→ What Are Your Rights as a Composer
These rights are known as "intellectual property rights" and are granted by federal law (with more than 160 countries having treaties honoring each country's copyright laws, see our FAQ #9).
These are "ownership" rights that usually attach to the actual songwriters
of the original work, both of the music and the lyrics. Among these rights is the exclusive right to basically do whatever you want with the music and songs you write (while no one else can, without your permission or without paying royalties).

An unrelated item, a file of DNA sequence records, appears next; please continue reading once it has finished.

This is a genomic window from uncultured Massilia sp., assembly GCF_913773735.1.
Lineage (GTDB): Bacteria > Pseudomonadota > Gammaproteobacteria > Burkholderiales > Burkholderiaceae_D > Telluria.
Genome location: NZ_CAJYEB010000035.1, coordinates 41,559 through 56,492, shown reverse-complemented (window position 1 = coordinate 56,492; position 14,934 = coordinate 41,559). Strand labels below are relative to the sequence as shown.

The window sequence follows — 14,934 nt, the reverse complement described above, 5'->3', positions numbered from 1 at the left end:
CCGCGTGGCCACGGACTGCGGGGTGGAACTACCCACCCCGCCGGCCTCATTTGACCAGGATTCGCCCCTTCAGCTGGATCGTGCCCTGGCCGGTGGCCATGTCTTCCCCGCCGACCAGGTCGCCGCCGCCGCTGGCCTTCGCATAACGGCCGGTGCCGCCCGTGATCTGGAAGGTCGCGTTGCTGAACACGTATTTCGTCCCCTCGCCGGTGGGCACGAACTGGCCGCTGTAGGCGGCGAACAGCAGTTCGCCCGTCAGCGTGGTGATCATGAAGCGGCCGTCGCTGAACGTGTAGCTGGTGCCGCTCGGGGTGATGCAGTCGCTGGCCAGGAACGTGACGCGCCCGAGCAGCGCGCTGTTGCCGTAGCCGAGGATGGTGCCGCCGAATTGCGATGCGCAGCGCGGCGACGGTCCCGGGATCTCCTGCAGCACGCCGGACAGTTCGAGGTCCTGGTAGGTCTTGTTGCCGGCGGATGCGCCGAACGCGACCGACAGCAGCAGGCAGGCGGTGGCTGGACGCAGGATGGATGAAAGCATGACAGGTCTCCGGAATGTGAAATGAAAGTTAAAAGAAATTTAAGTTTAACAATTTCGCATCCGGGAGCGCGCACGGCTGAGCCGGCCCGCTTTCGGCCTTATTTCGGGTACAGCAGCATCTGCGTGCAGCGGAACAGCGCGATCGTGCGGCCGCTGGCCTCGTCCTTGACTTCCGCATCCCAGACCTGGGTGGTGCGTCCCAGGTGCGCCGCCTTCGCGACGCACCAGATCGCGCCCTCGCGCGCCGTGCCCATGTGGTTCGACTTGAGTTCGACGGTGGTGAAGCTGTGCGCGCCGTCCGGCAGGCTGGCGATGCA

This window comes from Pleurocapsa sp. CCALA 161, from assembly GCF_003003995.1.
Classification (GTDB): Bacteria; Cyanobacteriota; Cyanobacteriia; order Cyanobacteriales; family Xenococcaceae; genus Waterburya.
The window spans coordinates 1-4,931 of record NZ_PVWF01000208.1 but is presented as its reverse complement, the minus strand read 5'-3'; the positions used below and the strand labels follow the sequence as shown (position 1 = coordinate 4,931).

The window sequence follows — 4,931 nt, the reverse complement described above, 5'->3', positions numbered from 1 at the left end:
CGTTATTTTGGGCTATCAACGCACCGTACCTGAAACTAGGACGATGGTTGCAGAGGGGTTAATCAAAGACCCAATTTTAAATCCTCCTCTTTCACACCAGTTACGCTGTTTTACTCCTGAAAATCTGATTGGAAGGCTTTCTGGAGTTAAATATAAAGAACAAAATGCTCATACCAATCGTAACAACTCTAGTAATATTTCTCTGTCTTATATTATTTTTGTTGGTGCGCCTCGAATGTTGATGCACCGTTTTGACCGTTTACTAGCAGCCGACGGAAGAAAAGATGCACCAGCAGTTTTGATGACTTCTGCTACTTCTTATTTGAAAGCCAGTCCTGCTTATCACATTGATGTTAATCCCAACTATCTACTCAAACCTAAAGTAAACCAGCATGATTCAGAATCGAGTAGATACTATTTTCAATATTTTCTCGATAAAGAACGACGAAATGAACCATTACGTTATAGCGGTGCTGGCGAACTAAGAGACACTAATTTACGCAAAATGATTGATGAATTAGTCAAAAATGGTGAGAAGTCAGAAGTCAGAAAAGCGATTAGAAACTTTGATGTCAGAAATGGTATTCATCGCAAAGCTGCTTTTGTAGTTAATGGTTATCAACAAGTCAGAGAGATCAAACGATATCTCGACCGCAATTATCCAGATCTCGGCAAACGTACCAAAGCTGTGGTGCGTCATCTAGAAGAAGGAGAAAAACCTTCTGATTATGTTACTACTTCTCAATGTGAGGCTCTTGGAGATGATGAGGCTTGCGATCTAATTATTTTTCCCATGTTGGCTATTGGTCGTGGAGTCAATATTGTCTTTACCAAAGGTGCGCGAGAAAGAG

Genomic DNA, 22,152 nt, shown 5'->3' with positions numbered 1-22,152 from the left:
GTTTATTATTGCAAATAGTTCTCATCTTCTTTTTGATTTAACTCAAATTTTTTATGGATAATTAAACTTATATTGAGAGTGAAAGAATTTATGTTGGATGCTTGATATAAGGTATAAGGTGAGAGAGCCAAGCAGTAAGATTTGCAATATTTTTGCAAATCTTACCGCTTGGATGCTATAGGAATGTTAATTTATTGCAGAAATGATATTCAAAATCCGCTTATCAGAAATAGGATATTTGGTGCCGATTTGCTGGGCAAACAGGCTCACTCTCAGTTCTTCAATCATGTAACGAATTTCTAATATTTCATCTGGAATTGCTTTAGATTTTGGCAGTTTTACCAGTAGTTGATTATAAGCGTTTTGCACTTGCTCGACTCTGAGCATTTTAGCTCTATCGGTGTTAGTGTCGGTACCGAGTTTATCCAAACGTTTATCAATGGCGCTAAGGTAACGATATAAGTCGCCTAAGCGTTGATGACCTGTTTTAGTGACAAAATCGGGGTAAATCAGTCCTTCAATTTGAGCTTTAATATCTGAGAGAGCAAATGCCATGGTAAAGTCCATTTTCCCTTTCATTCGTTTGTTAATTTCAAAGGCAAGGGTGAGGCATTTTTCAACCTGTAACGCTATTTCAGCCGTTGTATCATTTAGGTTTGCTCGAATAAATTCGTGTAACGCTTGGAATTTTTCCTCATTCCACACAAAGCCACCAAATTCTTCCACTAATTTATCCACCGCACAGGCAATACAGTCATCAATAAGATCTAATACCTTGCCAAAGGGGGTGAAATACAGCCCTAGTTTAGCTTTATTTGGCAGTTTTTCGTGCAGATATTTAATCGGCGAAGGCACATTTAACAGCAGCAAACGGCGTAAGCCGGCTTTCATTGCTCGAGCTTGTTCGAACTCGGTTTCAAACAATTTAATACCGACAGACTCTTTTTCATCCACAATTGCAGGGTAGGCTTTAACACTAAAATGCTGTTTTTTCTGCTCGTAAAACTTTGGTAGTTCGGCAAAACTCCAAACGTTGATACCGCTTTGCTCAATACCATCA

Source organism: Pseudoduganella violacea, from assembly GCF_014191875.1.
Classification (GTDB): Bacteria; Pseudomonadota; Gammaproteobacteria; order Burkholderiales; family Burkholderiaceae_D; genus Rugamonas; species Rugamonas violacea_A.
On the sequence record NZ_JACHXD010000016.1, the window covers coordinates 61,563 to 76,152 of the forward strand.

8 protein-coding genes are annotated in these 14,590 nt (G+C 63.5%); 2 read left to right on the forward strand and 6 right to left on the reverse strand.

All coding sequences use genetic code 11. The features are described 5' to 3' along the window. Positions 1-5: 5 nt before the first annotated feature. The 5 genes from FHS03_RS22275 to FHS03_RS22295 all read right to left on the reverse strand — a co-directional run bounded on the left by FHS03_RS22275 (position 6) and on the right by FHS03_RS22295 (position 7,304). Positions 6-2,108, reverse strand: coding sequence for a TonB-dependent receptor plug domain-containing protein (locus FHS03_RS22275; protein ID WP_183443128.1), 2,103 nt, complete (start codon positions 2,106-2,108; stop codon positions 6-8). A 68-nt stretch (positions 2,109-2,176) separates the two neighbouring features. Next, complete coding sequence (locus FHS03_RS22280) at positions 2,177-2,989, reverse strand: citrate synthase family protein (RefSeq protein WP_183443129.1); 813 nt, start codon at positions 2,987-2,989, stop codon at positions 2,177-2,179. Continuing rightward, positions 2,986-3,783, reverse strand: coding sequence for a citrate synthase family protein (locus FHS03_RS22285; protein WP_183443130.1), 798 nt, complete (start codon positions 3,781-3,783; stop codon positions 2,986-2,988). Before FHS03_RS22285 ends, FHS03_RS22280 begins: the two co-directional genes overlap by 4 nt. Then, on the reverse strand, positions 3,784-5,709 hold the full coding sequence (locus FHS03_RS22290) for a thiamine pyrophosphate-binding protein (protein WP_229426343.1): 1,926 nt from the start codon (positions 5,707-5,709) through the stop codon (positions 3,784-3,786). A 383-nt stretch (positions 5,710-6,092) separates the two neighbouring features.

If the song has just a single songwriter, figuring out who holds the copyright is pretty simple. But problems can arise when there are multiple composers. If there is no agreement available among multiple composers, the law will generally assume that everyone has an equal interest as joint owners of the copyright. So if you DON'T want it to be that way, make sure you have a separate written agreement which specifies what percentage each songwriter has contributed, or how to otherwise split up the copyright ownership for purposes of future royalties, sale of publishing rights, etc.
We've written a short article on this subject here